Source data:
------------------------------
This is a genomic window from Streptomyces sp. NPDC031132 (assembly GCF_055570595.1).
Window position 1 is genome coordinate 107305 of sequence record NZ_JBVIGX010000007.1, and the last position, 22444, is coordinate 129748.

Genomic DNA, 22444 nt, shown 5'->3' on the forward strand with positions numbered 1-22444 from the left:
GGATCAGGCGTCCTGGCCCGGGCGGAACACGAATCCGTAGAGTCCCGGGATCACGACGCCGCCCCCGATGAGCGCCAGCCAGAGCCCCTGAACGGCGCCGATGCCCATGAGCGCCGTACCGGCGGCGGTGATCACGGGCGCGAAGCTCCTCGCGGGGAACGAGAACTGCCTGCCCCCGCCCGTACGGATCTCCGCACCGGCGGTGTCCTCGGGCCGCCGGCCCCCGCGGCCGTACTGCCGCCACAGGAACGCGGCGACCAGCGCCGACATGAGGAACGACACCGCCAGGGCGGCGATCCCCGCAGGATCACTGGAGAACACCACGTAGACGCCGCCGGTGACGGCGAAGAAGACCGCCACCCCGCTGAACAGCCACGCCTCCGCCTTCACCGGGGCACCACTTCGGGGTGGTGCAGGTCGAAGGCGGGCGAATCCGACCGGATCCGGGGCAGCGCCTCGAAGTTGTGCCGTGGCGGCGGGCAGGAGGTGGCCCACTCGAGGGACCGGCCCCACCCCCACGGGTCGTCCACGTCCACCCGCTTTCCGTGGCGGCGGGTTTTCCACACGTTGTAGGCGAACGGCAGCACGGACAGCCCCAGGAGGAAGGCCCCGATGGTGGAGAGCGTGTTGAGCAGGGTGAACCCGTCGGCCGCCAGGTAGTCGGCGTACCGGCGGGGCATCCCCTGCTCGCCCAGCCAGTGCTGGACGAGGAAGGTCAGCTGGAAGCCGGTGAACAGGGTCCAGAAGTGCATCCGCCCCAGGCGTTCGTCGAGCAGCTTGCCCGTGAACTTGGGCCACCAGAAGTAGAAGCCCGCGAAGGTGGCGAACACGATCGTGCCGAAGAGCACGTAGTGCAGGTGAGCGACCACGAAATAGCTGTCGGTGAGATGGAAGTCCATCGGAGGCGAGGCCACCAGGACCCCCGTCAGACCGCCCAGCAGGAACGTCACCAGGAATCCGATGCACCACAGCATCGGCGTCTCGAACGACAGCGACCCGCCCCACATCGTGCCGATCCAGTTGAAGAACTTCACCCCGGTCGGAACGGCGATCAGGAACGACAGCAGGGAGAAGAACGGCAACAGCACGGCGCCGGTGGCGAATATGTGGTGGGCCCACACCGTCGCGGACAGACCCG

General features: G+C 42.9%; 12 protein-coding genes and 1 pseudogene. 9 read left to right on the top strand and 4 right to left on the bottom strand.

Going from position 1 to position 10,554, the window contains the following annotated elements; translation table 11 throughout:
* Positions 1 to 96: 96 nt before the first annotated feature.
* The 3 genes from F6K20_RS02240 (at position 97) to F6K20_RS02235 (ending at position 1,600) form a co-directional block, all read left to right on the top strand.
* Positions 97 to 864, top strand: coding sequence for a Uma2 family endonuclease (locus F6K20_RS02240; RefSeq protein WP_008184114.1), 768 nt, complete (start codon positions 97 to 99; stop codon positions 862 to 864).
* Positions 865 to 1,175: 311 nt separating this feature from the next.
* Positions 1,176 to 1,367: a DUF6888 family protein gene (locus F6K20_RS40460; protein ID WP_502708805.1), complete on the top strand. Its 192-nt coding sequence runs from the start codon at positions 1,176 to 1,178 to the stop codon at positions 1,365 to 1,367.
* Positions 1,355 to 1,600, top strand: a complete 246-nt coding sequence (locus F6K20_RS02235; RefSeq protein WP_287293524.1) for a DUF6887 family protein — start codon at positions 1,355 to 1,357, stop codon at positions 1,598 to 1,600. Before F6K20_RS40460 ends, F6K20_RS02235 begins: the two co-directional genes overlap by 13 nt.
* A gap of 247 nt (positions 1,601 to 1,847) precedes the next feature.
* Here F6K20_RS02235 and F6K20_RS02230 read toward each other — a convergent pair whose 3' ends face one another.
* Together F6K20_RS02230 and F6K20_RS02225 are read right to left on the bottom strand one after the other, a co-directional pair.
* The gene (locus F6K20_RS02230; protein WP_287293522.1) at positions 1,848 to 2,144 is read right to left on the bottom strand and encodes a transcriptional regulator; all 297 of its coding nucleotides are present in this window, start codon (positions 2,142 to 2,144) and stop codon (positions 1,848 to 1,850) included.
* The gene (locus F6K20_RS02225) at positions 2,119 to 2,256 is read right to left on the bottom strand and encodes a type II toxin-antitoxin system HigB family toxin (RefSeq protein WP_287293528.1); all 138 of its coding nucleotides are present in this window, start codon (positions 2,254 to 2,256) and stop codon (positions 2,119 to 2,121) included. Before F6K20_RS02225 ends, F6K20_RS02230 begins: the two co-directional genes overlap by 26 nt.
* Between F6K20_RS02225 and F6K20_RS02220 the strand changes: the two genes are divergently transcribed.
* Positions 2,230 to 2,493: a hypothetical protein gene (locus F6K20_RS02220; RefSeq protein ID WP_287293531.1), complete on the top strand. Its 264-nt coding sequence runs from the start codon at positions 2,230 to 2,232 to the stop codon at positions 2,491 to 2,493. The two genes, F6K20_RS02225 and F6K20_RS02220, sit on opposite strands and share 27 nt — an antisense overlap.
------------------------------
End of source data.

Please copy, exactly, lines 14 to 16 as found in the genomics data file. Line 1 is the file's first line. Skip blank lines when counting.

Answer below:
* Here F6K20_RS02235 and F6K20_RS02230 read toward each other — a convergent pair whose 3' ends face one another.
* Together F6K20_RS02230 and F6K20_RS02225 are read right to left on the bottom strand one after the other, a co-directional pair.
* The gene (locus F6K20_RS02230; protein WP_287293522.1) at positions 1,848 to 2,144 is read right to left on the bottom strand and encodes a transcriptional regulator; all 297 of its coding nucleotides are present in this window, start codon (positions 2,142 to 2,144) and stop codon (positions 1,848 to 1,850) included.